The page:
Thinking of switching careers or adding some skills to your resume? Looking for the right time to go back to school and get your degree? Summertime may be the right time to get started.
Summer classes are quickly becoming a popular option for college students of all kinds, according to Kyle Brown, director of online learning at the State University of New York (SUNY) at Canton.
Summer enrollment at SUNY Canton, for example, has jumped nearly 300 percent over the past four years, says Brown. Much of that growth is due to the fact that 90 percent of its summer classes are available online.
Want to use the summer to get a head start on your education? We’ve spotlighted some of the fastest growing careers through 2018, according to the U.S. Department of Labor, and separated them into three different career categories. Using this data, we also included the most common degree or preparation needed in each career. Keep reading to see why summertime may be the right time to start these programs…
Head Start Option 1: Health Care Programs
Looking for a red hot degree program to start this summer? Consider pursuing a degree in health care. With health care reform in full swing, it’s an exciting time to dive into this rewarding profession.
Associate’s in Medical Assisting
Medical Assistant – $29,450
Dental Assisting Certificate
Dental Assistant – $34,000
Associate’s in Nursing
Registered Nurse – $66,530
Did You Know? Ten of the 20 fastest growing jobs in the country through 2018 are in health care, according to the U.S. Department of Labor, and nursing and medical assisting careers are on the list!
Head Start Option 2: Business Programs
Looking to give your career a boost? Start the process this summer and consider studying business. As a whole, the industry is showing positive signs of heating up. In March 2011, small businesses in the U.S. added 50,000 new jobs, according to the Intuit Small Business Employment Index.
Bachelor’s in Accounting
Accountant – $67,430
Bachelor’s in Business
Personal Financial Advisor – $94,180
Master of Business Administration
Marketing Manager – $120,070
Did You Know? Personal financial advisors are enjoying a 30 percent increase in employment opportunities through 2018, according to the U.S. Department of Labor.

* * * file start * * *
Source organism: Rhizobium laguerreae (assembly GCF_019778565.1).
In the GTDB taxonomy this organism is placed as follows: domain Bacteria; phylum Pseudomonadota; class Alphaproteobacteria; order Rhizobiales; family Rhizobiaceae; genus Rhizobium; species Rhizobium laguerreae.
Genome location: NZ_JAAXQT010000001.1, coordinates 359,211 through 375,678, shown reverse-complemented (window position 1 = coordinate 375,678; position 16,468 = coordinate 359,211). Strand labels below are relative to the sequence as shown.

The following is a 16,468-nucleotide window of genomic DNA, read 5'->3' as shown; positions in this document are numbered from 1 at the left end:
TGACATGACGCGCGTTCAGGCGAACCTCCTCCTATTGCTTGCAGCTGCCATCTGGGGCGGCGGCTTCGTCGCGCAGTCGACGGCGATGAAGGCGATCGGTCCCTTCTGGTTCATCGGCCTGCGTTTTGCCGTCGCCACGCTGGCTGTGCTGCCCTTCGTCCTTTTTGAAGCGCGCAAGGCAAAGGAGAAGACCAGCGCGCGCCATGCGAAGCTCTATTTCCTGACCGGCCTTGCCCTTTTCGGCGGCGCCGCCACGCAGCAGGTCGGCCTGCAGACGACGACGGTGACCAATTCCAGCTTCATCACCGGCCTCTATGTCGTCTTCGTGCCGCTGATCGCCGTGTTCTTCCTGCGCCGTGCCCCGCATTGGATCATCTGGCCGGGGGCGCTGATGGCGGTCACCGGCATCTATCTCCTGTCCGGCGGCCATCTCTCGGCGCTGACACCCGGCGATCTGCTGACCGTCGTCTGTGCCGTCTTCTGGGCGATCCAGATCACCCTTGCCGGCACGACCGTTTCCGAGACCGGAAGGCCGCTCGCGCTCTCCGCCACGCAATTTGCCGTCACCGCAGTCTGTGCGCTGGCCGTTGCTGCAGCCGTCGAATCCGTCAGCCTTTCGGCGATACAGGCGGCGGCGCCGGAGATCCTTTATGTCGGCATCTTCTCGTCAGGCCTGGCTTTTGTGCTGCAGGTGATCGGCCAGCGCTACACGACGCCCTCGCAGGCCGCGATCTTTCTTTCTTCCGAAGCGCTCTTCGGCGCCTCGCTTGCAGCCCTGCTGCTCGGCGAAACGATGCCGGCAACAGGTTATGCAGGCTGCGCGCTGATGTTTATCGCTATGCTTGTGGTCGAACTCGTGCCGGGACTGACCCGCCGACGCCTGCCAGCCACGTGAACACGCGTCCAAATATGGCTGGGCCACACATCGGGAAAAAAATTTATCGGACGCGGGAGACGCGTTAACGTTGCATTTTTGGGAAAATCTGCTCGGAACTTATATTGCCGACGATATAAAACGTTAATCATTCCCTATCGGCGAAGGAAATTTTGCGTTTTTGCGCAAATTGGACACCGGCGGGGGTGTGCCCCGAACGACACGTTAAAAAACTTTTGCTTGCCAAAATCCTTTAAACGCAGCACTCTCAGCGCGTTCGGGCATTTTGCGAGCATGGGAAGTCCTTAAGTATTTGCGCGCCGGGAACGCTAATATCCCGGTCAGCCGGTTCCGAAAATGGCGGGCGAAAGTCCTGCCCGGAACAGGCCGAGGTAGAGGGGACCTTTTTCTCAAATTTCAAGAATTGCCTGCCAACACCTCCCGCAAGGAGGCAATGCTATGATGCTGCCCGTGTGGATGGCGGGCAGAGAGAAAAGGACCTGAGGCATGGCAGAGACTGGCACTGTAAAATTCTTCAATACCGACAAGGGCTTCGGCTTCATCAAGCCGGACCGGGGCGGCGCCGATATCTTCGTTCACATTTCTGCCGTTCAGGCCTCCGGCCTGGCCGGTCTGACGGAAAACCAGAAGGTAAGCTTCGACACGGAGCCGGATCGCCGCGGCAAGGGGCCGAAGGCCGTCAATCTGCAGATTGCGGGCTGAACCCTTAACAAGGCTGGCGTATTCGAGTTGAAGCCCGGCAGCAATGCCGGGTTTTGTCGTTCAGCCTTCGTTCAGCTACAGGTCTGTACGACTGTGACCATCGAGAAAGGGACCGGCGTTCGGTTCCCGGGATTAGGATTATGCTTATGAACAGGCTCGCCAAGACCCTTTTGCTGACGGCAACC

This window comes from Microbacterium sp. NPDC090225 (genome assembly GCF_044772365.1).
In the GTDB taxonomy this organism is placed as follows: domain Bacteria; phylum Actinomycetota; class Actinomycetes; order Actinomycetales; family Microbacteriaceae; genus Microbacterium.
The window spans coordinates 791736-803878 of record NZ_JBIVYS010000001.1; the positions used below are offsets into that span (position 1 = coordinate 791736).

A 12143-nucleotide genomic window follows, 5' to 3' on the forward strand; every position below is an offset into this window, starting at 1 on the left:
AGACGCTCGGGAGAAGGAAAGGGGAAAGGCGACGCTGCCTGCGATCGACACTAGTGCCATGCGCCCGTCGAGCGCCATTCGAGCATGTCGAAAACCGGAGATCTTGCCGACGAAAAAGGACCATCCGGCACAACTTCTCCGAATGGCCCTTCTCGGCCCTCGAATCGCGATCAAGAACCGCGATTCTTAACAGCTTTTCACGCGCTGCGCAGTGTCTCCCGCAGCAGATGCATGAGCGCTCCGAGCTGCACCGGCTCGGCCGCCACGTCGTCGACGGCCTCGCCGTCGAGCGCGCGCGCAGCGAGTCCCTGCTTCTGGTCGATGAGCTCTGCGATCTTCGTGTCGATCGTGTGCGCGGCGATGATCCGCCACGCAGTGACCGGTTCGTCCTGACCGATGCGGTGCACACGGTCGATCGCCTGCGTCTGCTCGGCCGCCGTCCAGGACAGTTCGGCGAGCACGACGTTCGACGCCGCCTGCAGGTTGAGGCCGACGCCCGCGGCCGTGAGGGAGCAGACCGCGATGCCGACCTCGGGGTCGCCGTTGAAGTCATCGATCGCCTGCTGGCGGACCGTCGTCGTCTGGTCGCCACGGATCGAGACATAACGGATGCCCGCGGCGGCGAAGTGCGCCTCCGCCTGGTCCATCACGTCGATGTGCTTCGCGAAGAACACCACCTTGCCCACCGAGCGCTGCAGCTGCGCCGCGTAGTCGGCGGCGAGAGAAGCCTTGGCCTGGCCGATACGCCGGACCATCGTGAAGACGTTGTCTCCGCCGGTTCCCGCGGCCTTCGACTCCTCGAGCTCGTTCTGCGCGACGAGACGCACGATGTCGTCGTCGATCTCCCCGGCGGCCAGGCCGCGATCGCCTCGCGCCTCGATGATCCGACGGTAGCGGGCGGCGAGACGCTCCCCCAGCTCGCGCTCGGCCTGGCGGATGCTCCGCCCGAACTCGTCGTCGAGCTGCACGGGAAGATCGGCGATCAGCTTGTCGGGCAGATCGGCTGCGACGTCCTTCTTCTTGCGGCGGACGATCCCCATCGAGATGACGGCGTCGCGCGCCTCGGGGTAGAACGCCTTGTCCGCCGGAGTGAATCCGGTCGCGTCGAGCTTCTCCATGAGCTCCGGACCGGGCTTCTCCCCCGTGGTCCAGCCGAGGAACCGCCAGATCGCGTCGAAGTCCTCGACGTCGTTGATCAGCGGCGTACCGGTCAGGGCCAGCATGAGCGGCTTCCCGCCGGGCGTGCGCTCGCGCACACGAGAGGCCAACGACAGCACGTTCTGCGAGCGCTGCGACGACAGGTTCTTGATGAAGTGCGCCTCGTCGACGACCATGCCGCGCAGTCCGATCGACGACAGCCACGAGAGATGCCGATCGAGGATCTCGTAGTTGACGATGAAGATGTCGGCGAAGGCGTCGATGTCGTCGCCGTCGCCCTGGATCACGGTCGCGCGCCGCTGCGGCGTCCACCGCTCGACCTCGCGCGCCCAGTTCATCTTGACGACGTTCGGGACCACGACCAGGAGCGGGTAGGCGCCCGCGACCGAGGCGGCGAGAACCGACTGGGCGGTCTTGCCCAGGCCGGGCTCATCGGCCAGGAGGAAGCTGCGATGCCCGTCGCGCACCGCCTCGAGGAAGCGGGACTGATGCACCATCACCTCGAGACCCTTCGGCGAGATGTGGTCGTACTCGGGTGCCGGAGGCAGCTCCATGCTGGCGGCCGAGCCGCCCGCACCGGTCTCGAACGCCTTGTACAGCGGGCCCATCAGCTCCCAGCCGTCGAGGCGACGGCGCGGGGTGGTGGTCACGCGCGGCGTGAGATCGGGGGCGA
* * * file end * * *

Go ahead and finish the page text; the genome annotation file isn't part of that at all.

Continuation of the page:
Head Start Option 3: Technology Programs
Summer is a perfect time to start gaining the skills one would need to start a career in technology, which is an industry always in search of the next hot thing. What it will be isn’t clear, but it’s safe to say that professionals with a background in technology will be behind it, just like they were for Twitter, iPads, and the like.
Bachelor’s in Information Systems
Computer Support Specialist – $47,360
Bachelor’s in Network Administration
Network Systems Administrator – $70,930
Bachelor’s in Computer Science
Computer Programmer – $74,690
Did You Know? Network systems analysts are enjoying a whopping 53 percent increase in employment opportunities through 2018, according to the U.S. Department of Labor.
Decide what matters most to you, and then check out these fields for a suitable match.
At the end of the day, a job is just a job. It’s getting what you want out of it that can make the difference between loving it and hating it. So how do you determine what’s most important to you?
Brainstorming a list of things you like to do or don’t like to do can help you find the right path, says Jessica Hernandez, a former HR manager who is now president and CEO of Great Resumes Fast.
“Sometimes, simply making a list will cause you to see a common theme and you can easily identify a career that would best suit your talent, passion and interests,” Hernandez says.
To help you figure out what careers might be the best fit for you, we’ve broken down some popular professions by the following benefits: balance, earning potential, satisfaction, and stability.
Keep reading to find the career you want and deserve…
Careers with Work-Life Balance